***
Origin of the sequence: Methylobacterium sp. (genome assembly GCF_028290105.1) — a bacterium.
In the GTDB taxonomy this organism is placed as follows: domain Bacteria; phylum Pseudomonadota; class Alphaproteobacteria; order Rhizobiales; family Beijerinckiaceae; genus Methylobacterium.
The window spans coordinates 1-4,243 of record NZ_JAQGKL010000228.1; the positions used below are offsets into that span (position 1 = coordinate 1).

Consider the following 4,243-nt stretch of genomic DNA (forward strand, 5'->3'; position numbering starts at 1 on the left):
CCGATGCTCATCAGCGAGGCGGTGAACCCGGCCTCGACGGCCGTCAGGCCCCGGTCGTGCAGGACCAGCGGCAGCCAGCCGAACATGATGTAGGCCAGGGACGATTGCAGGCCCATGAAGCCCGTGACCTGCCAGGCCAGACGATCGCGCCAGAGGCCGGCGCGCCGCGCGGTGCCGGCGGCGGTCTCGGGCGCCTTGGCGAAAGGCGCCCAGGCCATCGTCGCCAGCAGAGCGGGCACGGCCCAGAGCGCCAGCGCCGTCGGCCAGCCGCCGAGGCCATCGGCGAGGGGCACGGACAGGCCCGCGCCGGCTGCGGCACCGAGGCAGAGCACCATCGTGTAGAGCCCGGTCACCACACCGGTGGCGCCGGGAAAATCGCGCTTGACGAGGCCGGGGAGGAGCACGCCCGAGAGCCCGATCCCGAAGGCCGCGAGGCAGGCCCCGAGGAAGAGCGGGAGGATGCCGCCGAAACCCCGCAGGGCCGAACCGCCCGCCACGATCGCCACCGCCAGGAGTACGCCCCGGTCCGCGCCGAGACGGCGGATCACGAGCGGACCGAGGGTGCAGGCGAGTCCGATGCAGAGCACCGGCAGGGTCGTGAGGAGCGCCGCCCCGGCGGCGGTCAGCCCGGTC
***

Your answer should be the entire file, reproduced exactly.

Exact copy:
Origin of the sequence: Methylobacterium sp. (genome assembly GCF_028290105.1) — a bacterium.
In the GTDB taxonomy this organism is placed as follows: domain Bacteria; phylum Pseudomonadota; class Alphaproteobacteria; order Rhizobiales; family Beijerinckiaceae; genus Methylobacterium.
The window spans coordinates 1-4,243 of record NZ_JAQGKL010000228.1; the positions used below are offsets into that span (position 1 = coordinate 1).

Consider the following 4,243-nt stretch of genomic DNA (forward strand, 5'->3'; position numbering starts at 1 on the left):
CCGATGCTCATCAGCGAGGCGGTGAACCCGGCCTCGACGGCCGTCAGGCCCCGGTCGTGCAGGACCAGCGGCAGCCAGCCGAACATGATGTAGGCCAGGGACGATTGCAGGCCCATGAAGCCCGTGACCTGCCAGGCCAGACGATCGCGCCAGAGGCCGGCGCGCCGCGCGGTGCCGGCGGCGGTCTCGGGCGCCTTGGCGAAAGGCGCCCAGGCCATCGTCGCCAGCAGAGCGGGCACGGCCCAGAGCGCCAGCGCCGTCGGCCAGCCGCCGAGGCCATCGGCGAGGGGCACGGACAGGCCCGCGCCGGCTGCGGCACCGAGGCAGAGCACCATCGTGTAGAGCCCGGTCACCACACCGGTGGCGCCGGGAAAATCGCGCTTGACGAGGCCGGGGAGGAGCACGCCCGAGAGCCCGATCCCGAAGGCCGCGAGGCAGGCCCCGAGGAAGAGCGGGAGGATGCCGCCGAAACCCCGCAGGGCCGAACCGCCCGCCACGATCGCCACCGCCAGGAGTACGCCCCGGTCCGCGCCGAGACGGCGGATCACGAGCGGACCGAGGGTGCAGGCGAGTCCGATGCAGAGCACCGGCAGGGTCGTGAGGAGCGCCGCCCCGGCGGCGGTCAGCCCGGTC